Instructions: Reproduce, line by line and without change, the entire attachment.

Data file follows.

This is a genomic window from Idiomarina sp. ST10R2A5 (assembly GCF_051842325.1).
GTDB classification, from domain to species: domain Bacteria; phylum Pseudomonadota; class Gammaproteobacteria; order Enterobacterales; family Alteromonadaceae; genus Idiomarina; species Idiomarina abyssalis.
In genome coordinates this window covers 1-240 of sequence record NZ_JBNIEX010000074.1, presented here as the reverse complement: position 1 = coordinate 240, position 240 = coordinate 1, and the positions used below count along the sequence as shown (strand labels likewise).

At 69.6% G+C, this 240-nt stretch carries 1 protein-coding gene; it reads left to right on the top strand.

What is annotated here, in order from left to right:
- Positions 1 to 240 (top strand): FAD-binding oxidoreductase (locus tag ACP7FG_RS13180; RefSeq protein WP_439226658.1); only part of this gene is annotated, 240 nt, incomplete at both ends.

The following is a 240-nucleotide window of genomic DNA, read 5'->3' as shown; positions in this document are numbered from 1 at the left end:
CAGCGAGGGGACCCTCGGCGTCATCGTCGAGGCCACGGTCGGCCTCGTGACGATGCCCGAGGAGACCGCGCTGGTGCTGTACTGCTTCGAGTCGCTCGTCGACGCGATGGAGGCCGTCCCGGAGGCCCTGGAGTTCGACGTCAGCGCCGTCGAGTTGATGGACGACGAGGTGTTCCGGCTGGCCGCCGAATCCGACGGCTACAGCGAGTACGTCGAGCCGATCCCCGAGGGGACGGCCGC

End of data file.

This is a genomic window from Idiomarina sp. ST10R2A5 (assembly GCF_051842325.1).
GTDB classification, from domain to species: domain Bacteria; phylum Pseudomonadota; class Gammaproteobacteria; order Enterobacterales; family Alteromonadaceae; genus Idiomarina; species Idiomarina abyssalis.
In genome coordinates this window covers 1-240 of sequence record NZ_JBNIEX010000074.1, presented here as the reverse complement: position 1 = coordinate 240, position 240 = coordinate 1, and the positions used below count along the sequence as shown (strand labels likewise).

At 69.6% G+C, this 240-nt stretch carries 1 protein-coding gene; it reads left to right on the top strand.

What is annotated here, in order from left to right:
- Positions 1 to 240 (top strand): FAD-binding oxidoreductase (locus tag ACP7FG_RS13180; RefSeq protein WP_439226658.1); only part of this gene is annotated, 240 nt, incomplete at both ends.

The following is a 240-nucleotide window of genomic DNA, read 5'->3' as shown; positions in this document are numbered from 1 at the left end:
CAGCGAGGGGACCCTCGGCGTCATCGTCGAGGCCACGGTCGGCCTCGTGACGATGCCCGAGGAGACCGCGCTGGTGCTGTACTGCTTCGAGTCGCTCGTCGACGCGATGGAGGCCGTCCCGGAGGCCCTGGAGTTCGACGTCAGCGCCGTCGAGTTGATGGACGACGAGGTGTTCCGGCTGGCCGCCGAATCCGACGGCTACAGCGAGTACGTCGAGCCGATCCCCGAGGGGACGGCCGC